USA Today, an early pioneer of soundbite journalism in written form, is admirably concise in setting the stage for elections soon to come:
Obama will likely trumpet a new financial regulation bill — the biggest overhaul of the system since the Great Depression — as one of his major first-term accomplishments, along with health care and the stimulus plan.
Republicans will likely argue that all three bills threaten prospects for economic recovery.
ObamaCare is such a train wreck that Americans support repealing it by a 2-1 margin. Don’t even get me started on the wasteful and dishonest Porkulus fiasco, which will continue to increase deficits for years after the “need” for financial stimulus has passed.
And now comes yet another 2,000-plus page bill, a financial services “reform” measure that does a lot of things — but fails to address the actual causes of the financial meltdown that began nearly two years ago and has us staggering still. Here’s blogger (and Nobel-prize-winning economist) Gary Becker on the bill’s shortcomings (H/T: Freakanomics):
One of the most serious omissions is that the bill essentially says nothing about Freddie Mac or Fannie Mae. [KP Note: !?!?!?!?] In 2008 these organizations were placed into conservatorship of the Federal Housing Finance Agency. During the run up to the crisis, Barney Frank and others in Congress encouraged Freddie and Fannie to absorb most of the subprime mortgages. In 2008 they held over half of all mortgages, and almost all the subprimes. They have absorbed even a larger fraction of the relatively few mortgages written after 2008. Freddie and Fannie deserve a considerable share of the blame for the crisis, but they continue to have strong political support. I would like to see both of them eventually dissolved, but that is unlikely to happen. Instead we are promised that they will be dealt with in future legislation, but I am skeptical that anything will be done to terminate either organization, or even improve their functioning.
Many proposals in the bill will have highly uncertain impacts on the economy. These include, among many other provisions, the requirement that originators of mortgages and other assets retain at least 5% of the assets they originate, that many derivatives go on organized exchanges (may be an improvement but far from certain), that hedge funds become more closely regulated, and that consumer be “protected” from their financial decisions.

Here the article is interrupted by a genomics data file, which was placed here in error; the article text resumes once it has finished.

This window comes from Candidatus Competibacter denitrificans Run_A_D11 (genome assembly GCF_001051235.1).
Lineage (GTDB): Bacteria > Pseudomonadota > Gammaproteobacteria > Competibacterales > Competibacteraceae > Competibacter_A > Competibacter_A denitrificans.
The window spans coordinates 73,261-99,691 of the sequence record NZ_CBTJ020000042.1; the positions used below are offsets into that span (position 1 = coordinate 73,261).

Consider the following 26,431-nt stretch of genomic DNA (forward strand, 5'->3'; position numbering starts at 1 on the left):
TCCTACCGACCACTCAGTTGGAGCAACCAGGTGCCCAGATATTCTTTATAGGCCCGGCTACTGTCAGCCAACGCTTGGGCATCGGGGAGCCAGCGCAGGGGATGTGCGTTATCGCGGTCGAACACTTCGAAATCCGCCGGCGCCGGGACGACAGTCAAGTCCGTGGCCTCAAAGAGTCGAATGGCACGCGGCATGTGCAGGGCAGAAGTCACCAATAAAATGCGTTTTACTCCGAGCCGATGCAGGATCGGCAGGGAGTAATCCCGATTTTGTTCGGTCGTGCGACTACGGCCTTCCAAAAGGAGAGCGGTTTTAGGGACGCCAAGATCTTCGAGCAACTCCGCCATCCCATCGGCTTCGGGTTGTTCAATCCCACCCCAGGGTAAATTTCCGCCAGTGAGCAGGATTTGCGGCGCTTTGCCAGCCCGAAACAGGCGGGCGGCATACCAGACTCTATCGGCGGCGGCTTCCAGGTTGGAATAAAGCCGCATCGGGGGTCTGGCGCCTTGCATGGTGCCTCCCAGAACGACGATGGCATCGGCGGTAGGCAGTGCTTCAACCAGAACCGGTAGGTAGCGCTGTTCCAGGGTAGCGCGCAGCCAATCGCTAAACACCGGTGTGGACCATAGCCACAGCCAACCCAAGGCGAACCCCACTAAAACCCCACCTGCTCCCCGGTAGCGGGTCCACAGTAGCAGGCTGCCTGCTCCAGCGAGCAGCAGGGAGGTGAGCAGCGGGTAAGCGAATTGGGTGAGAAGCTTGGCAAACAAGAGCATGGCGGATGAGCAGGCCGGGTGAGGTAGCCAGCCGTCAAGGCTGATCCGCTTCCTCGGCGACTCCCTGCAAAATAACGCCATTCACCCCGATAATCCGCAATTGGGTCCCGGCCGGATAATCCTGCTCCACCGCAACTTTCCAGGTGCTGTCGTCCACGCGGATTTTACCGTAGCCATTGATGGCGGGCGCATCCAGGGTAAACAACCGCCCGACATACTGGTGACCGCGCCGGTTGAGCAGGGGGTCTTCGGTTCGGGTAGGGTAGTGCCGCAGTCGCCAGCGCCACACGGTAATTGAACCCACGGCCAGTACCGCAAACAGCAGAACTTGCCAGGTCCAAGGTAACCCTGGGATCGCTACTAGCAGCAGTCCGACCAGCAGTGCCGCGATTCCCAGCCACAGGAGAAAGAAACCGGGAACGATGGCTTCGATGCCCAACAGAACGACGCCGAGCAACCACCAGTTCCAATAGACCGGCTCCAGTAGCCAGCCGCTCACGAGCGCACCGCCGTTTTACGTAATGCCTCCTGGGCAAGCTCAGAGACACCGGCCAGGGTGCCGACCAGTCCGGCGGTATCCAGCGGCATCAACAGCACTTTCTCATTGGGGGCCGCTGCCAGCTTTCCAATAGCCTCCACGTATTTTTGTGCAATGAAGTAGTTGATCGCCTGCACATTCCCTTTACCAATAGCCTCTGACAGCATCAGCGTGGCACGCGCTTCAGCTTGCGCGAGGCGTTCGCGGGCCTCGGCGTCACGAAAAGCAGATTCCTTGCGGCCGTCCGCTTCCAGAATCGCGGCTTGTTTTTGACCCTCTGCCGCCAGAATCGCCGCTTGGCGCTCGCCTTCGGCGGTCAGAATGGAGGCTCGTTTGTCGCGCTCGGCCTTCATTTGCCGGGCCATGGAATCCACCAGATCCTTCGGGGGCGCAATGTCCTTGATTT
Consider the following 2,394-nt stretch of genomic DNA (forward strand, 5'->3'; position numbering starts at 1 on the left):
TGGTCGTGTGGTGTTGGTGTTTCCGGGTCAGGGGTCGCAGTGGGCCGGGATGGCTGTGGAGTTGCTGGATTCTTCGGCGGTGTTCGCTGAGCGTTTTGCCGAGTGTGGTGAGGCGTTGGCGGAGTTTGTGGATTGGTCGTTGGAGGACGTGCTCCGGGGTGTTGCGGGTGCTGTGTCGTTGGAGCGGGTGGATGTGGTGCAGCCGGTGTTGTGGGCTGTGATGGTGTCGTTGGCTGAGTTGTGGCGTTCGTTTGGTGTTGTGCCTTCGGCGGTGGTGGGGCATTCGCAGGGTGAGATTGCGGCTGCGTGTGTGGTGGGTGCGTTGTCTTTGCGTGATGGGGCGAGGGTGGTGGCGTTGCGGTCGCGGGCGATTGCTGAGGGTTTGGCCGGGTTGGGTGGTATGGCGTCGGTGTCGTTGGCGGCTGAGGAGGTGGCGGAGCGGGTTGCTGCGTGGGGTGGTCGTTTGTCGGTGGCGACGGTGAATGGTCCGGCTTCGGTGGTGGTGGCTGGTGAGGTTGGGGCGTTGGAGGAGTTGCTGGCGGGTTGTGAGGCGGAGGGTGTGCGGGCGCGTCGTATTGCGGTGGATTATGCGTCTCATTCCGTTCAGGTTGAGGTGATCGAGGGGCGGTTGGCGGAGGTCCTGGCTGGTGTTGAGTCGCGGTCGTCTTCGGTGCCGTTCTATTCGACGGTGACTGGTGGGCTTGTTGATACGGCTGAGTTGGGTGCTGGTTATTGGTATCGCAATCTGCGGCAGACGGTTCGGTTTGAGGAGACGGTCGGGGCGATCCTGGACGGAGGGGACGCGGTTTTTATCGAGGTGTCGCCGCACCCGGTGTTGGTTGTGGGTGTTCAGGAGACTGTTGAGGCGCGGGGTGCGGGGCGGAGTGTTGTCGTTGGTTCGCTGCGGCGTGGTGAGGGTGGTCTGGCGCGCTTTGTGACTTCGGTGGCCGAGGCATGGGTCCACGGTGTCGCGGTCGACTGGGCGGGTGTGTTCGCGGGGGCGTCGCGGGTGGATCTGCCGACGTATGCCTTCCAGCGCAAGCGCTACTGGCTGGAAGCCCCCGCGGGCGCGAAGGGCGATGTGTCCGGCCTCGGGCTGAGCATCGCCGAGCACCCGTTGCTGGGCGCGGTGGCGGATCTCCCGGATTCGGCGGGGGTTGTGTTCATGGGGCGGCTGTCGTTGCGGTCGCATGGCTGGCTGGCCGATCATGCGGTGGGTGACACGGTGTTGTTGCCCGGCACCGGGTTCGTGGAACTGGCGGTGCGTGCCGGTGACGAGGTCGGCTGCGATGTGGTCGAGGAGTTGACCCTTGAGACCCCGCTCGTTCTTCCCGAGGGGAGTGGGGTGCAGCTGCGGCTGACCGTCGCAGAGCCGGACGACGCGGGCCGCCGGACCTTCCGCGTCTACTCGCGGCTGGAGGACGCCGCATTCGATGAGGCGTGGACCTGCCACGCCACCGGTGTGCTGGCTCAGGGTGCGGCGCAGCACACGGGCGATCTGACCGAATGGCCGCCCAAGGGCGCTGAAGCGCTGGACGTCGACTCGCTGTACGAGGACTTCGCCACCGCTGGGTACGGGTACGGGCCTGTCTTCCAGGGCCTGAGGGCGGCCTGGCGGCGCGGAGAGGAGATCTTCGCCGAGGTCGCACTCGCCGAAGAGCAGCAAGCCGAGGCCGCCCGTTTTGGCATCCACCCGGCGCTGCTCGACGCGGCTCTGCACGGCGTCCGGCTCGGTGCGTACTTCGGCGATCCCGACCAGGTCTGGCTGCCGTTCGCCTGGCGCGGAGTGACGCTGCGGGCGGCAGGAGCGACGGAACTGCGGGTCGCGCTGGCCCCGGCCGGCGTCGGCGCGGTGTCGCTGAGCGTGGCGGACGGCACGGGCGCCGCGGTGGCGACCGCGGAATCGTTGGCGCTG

Most of these and other changes in the bill are not based on a serious analysis of what contributed to the financial crisis, but rather are the result of political and emotional reactions to the crisis. Usually, such reactions do more harm than good. That is likely to be the fate of the great majority of the provisions of the Dodd-Frank bill.
In simple terms, the primary enabler of the financial meltdown was the fact that financial institutions had incentives to take huge risks, knowing that any catastrophe would be socialized by a government that would have no choice. WSJ columnist Holman Jenkins today cites new academic research in arguing that the bill doesn’t change that:
What was obvious to common sense, the naked eye and the open ear is now systematically upheld in the research of finance professors. To wit, shareholders of large, publicly traded banks have a higher appetite for risk than is compatible with our regulatory system.
Down this path lies the beginning of wisdom on how we can live with banks, which alone among businesses have the potential to bring down entire economies. Too bad such wisdom is absent from the financial regulation bill now before Congress. …
Let us be realistic about one thing, since most of us aren’t running for office: “Bailout” has become a curse word in populist diction, but “too big to fail” isn’t going away just because regulators pretend next time they would fold their arms and let the system blow up.
The government will and should continue to come to the rescue in a panic. We need better incentives to avoid creating such situations in the first place. But that discipline won’t come from shareholders, who will happily create the next 100-to-1 leveraged financial institution if the potential rewards are great enough. Bank depositors and other leverage suppliers are the ones who must be mobilized to make the system safer.
“… banks, which alone among businesses have the potential to bring down entire economies.” There in a nutshell is why I favored the “bank bailout” (on which the taxpayers are making a profit, btw) while staunchly opposing the auto industry bailout.
Becker and Jenkins both describe an opportunity lost that actually would have led to a better alignment of risk and reward. Jenkins is the better writer, let him tell it:
Perhaps the best idea, though, is to require financial firms to fund themselves partly with a special kind of debt that would automatically be converted to equity when a bank’s capital or liquidity are imperiled. These debtholders then would have an incentive to monitor not just the amount of leverage, but the quality of the risks a bank is pursuing.
Bingo. But instead we get another mammoth bill, chock full of unintended consequences, that increases the size of government to no good end, while failing to fulfill its primary purpose. Add to this the public anger over the gulf oil blowout — although I think on that count, criticism of Obama is unfair — and you can see why Peter Wehner says “it’s getting ugly for the Democrats.”